Teaching Our Kids to Kill' Author Takes Aim at Video Games
By David Marsh, MetroValley News Service
only with a felt pen and a microphone, Lt. Col. Dave Grossman
laid siege to the entertainment industry Saturday at a BC
now an author and sought-after speaker after retiring from
a 24-year career with the U.S. military, gave a passionate
performance of his theory of "killology" - that
violence in TV, movies and video games is teaching our kids
need to stop an industry that's selling death and horror
and destruction to children as entertainment," Grossman,
43, told a BC Crime Prevention Association training conference
held last weekend in Surrey.
humor into his intense arguments and dressed casually in
denim, the wiry Grossman won a standing ovation from the
several hundred police officers and others in attendance
with a ruthless attack on violence in the media.
said young children are being desensitized and brutalized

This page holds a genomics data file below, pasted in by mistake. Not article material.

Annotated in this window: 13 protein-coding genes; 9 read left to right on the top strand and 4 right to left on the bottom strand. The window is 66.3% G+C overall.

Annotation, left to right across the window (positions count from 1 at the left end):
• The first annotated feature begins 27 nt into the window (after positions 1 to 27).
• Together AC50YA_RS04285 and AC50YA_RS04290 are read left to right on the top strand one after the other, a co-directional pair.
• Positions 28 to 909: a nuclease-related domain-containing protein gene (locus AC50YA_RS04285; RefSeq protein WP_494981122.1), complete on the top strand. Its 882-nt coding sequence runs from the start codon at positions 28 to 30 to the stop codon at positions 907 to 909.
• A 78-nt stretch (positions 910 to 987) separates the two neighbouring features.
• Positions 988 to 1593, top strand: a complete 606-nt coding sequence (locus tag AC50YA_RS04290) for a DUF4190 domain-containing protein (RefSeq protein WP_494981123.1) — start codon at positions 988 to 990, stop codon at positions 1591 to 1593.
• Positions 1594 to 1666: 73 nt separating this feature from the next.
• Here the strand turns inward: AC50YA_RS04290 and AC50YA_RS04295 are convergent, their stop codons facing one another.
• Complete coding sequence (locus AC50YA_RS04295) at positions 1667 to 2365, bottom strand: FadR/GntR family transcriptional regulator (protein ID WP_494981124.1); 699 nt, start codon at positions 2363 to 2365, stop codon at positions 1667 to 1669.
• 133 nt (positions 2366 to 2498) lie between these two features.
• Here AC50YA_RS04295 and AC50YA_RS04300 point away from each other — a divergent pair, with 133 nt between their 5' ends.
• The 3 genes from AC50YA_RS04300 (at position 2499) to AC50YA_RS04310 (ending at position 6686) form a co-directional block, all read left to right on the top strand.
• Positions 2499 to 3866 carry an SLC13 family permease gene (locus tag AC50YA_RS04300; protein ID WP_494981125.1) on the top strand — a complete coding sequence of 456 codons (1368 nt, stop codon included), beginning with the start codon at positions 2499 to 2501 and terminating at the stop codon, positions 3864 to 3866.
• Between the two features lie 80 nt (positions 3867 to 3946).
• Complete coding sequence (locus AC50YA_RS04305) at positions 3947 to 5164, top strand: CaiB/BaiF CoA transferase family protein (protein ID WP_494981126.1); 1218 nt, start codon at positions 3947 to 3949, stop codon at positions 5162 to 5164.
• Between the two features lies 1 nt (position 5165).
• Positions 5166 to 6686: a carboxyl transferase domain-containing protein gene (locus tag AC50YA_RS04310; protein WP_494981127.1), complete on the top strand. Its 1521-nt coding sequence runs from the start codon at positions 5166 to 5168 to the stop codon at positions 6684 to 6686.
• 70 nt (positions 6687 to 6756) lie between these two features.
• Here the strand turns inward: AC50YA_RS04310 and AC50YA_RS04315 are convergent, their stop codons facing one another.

by watching gory TV shows and movies in much the same way
new recruits are desensitized by the army to prepare them
for battle. He said violent video games, especially the
"first-person shooter" genre, are training youngsters
in the skill of killing.
said studies throughout the world have shown increases in
violent crime as the first generation of children with easy
access to media violence grew up. He said young shooters
in school massacres in Colorado and Kentucky, among others,
were avid video game players.
net effect, Grossman argues, is that media violence is an
addictive and destructive product comparable to tobacco
he has prepared a three-pronged counter attack: educating
the consumers and parents, regulating the products and suing
the corporations responsible.
going to sue them down to their socks," he said, likening
the proposed case which is gaining political support in
the US, to big-dollar cases against major tobacco manufacturers.
"It's just another industry we have to reel in."
visit came as momentum builds in BC toward controlling media
violence, especially video games. The provincial government
is developing its own classification system for violent
video games and the provincially owned BC Ferries recently
banned arcade games featuring hand-held guns from its vessels.